Accidents involving commercial trucks are some of the most dangerous on the road. Passenger vehicles with even the best safety ratings may not be able to withstand the force created by a truck traveling at moderate speeds.
To help keep the roads safe and reduce the rate of truck crashes, the Federal Motor Carrier Safety Administration (FMCSA) has set strict regulations that truckers and trucking companies must follow. FMCSA regulations cover everything from the amount of time a driver can be on the road to how cargo may be transported. When these rules are followed, the risk of accidents can be reduced. However, when truckers make the decision to disregard the required safety procedures, everyone on the road may be put in danger.
Practices regulated by the FMCSA include:
- Hours of operation: In order to meet deadlines, drivers may attempt to push themselves for extended periods of time, driving while tired. Along with driving under the influence, fatigued driving is a leading cause of accidents. To combat this issue, the FMCSA sets daily and weekly limits on the amount of time drivers can be on duty.
- Vehicle maintenance and repair: Just like any machine, a truck’s parts will wear down over time. Without regular maintenance, things will eventually start to break. Regulations are in place so that repairs occur before brakes fail or tires blow out on the road.
- Company hiring policy: Trucking companies also fall under the umbrella of federal regulations. Companies must conduct background checks, perform drug tests, and generally implement strategies to hire only competent drivers. If it is discovered that a negligent hiring decision played a role in an accident, the company itself may be liable for damages.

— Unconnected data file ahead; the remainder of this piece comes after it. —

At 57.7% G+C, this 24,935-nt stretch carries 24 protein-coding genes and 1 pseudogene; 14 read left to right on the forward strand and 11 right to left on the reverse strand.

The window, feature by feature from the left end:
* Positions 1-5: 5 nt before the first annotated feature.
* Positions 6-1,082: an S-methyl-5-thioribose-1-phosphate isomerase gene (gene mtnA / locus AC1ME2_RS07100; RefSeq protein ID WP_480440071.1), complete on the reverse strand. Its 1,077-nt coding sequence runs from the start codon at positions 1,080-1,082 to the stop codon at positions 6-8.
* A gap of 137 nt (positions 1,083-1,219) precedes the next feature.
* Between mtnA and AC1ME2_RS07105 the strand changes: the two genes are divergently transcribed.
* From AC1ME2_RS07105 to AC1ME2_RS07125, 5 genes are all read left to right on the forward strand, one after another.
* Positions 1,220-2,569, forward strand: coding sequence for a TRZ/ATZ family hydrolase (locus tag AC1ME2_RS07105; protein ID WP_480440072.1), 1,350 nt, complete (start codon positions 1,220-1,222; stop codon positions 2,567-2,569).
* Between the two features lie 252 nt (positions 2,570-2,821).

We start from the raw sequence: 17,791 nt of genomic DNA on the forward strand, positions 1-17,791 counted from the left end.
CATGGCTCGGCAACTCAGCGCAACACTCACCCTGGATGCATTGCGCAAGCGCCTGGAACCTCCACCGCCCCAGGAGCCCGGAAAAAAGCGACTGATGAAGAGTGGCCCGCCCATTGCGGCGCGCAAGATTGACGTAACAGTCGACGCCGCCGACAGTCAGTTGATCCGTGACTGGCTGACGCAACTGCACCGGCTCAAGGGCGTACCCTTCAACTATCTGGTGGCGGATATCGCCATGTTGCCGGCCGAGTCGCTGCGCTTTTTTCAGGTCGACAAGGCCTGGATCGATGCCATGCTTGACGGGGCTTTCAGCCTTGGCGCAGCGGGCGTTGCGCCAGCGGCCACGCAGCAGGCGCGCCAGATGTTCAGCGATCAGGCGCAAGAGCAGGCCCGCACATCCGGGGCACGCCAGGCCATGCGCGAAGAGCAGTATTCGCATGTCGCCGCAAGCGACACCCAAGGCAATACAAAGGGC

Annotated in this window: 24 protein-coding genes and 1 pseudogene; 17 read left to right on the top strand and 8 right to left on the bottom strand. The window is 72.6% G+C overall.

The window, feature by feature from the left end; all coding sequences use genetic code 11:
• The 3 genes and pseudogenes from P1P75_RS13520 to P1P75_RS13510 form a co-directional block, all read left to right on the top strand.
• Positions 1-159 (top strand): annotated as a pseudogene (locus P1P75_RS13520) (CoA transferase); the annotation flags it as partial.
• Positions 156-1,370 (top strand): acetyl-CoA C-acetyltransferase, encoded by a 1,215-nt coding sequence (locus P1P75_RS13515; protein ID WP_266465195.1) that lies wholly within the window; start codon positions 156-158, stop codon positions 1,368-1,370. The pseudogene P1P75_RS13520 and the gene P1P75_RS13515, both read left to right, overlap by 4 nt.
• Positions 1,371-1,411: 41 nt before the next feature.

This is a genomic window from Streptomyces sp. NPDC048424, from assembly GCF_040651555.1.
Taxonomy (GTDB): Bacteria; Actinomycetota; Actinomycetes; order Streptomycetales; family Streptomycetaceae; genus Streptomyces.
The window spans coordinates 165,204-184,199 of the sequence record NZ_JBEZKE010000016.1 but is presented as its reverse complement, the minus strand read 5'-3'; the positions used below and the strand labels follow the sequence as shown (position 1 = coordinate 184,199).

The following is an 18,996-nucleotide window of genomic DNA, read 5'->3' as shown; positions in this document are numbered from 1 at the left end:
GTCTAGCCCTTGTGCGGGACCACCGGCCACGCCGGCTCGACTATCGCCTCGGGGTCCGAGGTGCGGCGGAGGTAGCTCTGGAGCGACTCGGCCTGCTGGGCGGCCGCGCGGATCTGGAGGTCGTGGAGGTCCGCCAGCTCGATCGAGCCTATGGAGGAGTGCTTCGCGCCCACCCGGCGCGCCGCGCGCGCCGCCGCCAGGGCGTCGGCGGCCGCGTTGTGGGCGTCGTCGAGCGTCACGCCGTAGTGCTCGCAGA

- Lower limits for Blood Alcohol Content (BAC): Professional truck drivers are held to a higher standard than other motorists. This extends to drinking and driving laws. A trucker with a BAC of .04% or higher is guilty of driving while intoxicated (DWI). Despite the danger involved, DWI related accidents continue to be a problem on the road.
- Underride guards: Guidelines for a truck’s safety features are also named in federal regulations. For example, trucks set high above the ground are required to install underride guards to prevent smaller cars from being crushed under a truck in an accident. If a truck doesn’t meet safety standards, crashes can be fatal.
- Records: In addition to ensuring compliance with federal regulations, drivers may be required to install electronic on-board recorders (EOBR) or electronic logging devices (ELD) in their vehicles. These devices can keep track of metrics such as hours logged and distance traveled. When investigating the cause of a trucking accident, ELDs and EOBRs can play an important role.
This is far from a comprehensive list and accidents often result from a combination of FMCSA violations. Any reduction in a driver’s concentration, reaction time, or ability to control their vehicle can present a substantial risk. If you have questions about your specific situation, it may be time to get a knowledgeable attorney involved.
LEGAL HELP FOR TRUCK CRASH VICTIMS
In the wake of an accident, securing the compensation you need to cover accumulating costs can be on the front of your mind. At Gump & Faiella, we know what you’re going through and can help you to understand your legal options. From determining if a violation of FMCSA regulations led to your accident to negotiating a fair settlement, our Moberly trucking accident attorneys can fight for you every step of the way.
We are backed by 90+ years of collective experience. Call today and discover how we can help.